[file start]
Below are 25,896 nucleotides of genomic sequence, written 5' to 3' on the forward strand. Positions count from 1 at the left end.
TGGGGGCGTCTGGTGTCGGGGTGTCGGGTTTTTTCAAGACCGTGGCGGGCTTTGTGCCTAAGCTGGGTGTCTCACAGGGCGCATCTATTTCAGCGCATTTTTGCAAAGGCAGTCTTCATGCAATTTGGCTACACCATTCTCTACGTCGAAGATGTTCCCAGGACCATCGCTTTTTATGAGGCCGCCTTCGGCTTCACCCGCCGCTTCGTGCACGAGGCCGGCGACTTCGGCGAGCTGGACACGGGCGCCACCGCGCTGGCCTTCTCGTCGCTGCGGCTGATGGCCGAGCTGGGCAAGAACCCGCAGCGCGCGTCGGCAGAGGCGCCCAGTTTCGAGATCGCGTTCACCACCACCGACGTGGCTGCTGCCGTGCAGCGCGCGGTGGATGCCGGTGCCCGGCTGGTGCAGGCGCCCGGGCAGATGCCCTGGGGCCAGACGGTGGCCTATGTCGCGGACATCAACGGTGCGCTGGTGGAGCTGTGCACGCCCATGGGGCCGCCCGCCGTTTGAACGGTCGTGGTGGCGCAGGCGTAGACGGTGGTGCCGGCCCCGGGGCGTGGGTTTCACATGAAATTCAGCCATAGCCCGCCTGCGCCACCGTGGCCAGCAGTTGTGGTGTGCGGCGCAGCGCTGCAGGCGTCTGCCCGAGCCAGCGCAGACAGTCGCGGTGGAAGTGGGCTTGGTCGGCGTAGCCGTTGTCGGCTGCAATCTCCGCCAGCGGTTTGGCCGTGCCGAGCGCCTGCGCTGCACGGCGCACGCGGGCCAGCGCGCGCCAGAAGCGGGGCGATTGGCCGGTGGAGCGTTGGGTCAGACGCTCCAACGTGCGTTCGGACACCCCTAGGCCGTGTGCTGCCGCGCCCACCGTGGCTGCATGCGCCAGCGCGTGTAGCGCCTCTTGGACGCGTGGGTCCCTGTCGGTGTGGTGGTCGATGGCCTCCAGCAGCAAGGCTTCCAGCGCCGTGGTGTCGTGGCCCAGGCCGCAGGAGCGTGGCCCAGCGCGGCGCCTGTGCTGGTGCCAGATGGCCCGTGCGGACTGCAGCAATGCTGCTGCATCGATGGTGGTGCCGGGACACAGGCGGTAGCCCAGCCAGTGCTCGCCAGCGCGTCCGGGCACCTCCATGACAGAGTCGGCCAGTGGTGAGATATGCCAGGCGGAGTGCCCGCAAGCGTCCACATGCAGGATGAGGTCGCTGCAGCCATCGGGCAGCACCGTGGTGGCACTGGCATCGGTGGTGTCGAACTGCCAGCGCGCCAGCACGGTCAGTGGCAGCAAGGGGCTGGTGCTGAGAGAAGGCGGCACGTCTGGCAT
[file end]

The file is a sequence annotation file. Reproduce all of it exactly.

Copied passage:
Below are 25,896 nucleotides of genomic sequence, written 5' to 3' on the forward strand. Positions count from 1 at the left end.
TGGGGGCGTCTGGTGTCGGGGTGTCGGGTTTTTTCAAGACCGTGGCGGGCTTTGTGCCTAAGCTGGGTGTCTCACAGGGCGCATCTATTTCAGCGCATTTTTGCAAAGGCAGTCTTCATGCAATTTGGCTACACCATTCTCTACGTCGAAGATGTTCCCAGGACCATCGCTTTTTATGAGGCCGCCTTCGGCTTCACCCGCCGCTTCGTGCACGAGGCCGGCGACTTCGGCGAGCTGGACACGGGCGCCACCGCGCTGGCCTTCTCGTCGCTGCGGCTGATGGCCGAGCTGGGCAAGAACCCGCAGCGCGCGTCGGCAGAGGCGCCCAGTTTCGAGATCGCGTTCACCACCACCGACGTGGCTGCTGCCGTGCAGCGCGCGGTGGATGCCGGTGCCCGGCTGGTGCAGGCGCCCGGGCAGATGCCCTGGGGCCAGACGGTGGCCTATGTCGCGGACATCAACGGTGCGCTGGTGGAGCTGTGCACGCCCATGGGGCCGCCCGCCGTTTGAACGGTCGTGGTGGCGCAGGCGTAGACGGTGGTGCCGGCCCCGGGGCGTGGGTTTCACATGAAATTCAGCCATAGCCCGCCTGCGCCACCGTGGCCAGCAGTTGTGGTGTGCGGCGCAGCGCTGCAGGCGTCTGCCCGAGCCAGCGCAGACAGTCGCGGTGGAAGTGGGCTTGGTCGGCGTAGCCGTTGTCGGCTGCAATCTCCGCCAGCGGTTTGGCCGTGCCGAGCGCCTGCGCTGCACGGCGCACGCGGGCCAGCGCGCGCCAGAAGCGGGGCGATTGGCCGGTGGAGCGTTGGGTCAGACGCTCCAACGTGCGTTCGGACACCCCTAGGCCGTGTGCTGCCGCGCCCACCGTGGCTGCATGCGCCAGCGCGTGTAGCGCCTCTTGGACGCGTGGGTCCCTGTCGGTGTGGTGGTCGATGGCCTCCAGCAGCAAGGCTTCCAGCGCCGTGGTGTCGTGGCCCAGGCCGCAGGAGCGTGGCCCAGCGCGGCGCCTGTGCTGGTGCCAGATGGCCCGTGCGGACTGCAGCAATGCTGCTGCATCGATGGTGGTGCCGGGACACAGGCGGTAGCCCAGCCAGTGCTCGCCAGCGCGTCCGGGCACCTCCATGACAGAGTCGGCCAGTGGTGAGATATGCCAGGCGGAGTGCCCGCAAGCGTCCACATGCAGGATGAGGTCGCTGCAGCCATCGGGCAGCACCGTGGTGGCACTGGCATCGGTGGTGTCGAACTGCCAGCGCGCCAGCACGGTCAGTGGCAGCAAGGGGCTGGTGCTGAGAGAAGGCGGCACGTCTGGCAT